Mendenhall itself had changed drastically since our last trip there about 25 years ago. In addition to having retreated, the foot of the glacier is far narrower and it is less perpendicular, a testament to climate change.
With a lot of visitors at the glacier, Mark found an out-of-the-way trail to the water’s edge that made us feel as if we were the only people around.
MMOB TIP: At the bus drop off point for Mendenhall Glacier, the hordes of visitors will head off to walk off in the direction of about 2:00 to the visitors center. Instead, walk toward the 11:00 direction and downward to the left of a pergola. This will take you to the water’s edge. In addition to being peaceful and quiet, the photo ops are great there.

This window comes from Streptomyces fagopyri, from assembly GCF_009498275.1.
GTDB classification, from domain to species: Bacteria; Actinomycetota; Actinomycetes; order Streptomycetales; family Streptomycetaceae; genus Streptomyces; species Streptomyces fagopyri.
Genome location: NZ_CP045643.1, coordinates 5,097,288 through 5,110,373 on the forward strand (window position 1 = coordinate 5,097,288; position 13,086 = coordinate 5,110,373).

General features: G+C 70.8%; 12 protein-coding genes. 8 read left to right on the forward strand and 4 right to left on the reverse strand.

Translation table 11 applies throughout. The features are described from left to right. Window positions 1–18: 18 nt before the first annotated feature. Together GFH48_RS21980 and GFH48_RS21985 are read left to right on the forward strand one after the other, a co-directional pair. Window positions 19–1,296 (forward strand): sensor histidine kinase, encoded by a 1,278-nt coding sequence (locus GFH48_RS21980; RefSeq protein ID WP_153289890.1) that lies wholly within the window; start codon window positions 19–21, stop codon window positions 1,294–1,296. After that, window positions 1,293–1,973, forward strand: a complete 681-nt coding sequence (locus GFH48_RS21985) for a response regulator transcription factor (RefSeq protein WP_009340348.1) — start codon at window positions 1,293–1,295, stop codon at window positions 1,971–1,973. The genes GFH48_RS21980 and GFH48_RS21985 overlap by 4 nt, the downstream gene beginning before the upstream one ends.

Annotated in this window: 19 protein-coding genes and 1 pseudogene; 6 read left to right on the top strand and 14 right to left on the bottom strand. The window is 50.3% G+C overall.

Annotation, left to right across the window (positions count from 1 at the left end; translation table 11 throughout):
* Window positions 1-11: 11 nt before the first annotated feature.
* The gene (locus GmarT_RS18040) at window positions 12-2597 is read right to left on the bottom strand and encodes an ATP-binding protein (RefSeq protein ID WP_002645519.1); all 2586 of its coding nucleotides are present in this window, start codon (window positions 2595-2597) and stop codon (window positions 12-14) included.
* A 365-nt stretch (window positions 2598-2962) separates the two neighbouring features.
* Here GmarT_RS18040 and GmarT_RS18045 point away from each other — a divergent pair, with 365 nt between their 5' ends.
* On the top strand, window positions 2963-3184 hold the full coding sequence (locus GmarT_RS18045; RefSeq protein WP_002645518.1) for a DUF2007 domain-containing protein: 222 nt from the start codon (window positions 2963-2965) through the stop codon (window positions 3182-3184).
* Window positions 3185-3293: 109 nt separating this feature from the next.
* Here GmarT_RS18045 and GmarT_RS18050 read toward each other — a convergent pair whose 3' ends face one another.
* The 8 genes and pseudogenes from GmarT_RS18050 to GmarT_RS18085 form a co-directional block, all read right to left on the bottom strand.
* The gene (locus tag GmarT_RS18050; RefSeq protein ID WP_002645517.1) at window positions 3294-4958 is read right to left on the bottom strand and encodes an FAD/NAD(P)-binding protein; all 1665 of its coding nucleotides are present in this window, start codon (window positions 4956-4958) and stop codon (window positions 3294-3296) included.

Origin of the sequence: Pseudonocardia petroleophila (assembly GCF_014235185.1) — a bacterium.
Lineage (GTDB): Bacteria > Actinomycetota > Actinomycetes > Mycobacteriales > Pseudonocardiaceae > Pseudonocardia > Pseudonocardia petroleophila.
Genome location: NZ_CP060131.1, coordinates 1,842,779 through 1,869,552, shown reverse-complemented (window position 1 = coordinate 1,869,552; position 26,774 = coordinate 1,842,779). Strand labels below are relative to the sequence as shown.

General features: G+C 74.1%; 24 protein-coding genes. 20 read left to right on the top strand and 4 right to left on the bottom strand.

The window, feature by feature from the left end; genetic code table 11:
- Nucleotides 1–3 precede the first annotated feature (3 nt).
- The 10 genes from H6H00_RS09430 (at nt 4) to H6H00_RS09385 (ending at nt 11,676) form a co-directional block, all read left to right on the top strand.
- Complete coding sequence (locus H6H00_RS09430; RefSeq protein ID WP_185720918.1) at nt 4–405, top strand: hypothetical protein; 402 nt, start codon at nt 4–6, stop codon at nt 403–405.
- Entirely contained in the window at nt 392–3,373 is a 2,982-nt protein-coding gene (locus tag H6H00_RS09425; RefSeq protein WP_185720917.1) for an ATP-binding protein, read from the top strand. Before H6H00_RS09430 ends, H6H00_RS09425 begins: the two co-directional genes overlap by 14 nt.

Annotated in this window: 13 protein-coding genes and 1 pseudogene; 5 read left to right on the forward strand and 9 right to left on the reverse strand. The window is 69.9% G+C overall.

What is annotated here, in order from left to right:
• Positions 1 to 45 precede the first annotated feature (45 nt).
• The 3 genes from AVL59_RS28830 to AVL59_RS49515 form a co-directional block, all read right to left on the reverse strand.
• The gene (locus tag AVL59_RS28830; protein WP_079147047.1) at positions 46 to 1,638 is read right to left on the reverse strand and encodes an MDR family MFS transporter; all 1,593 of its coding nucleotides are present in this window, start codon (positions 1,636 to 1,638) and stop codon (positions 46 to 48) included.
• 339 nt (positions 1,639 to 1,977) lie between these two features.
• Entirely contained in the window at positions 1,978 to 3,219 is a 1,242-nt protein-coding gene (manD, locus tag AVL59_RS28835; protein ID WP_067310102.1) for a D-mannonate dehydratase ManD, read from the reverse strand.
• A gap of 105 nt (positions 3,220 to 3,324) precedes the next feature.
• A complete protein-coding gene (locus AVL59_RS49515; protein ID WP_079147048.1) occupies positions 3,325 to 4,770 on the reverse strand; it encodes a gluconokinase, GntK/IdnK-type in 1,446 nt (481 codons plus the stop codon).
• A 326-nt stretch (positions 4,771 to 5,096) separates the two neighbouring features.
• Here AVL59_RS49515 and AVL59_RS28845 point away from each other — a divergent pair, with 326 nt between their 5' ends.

The little downtown area is tidy, touristy and tacky but still fun. Be sure to take the walk through Creek Street and do the Married Man’s Walk. What we enjoyed most was a short walk up the valley following Fish Creek and with some detours. It was quiet, peaceful, and the smell of the evergreens felt cleansing.
Most of all, it was sunny. A miracle, since they get about 105 inches of rain a year. We’ve been there several times and it has always rained. Pack rain gear.
We all learned in elementary school that the USA purchased Alaska from Russia. Before the purchase and during the years of Russian influence, Sitka served as the capital city. To this day there are Russian historical sites and family names in the area.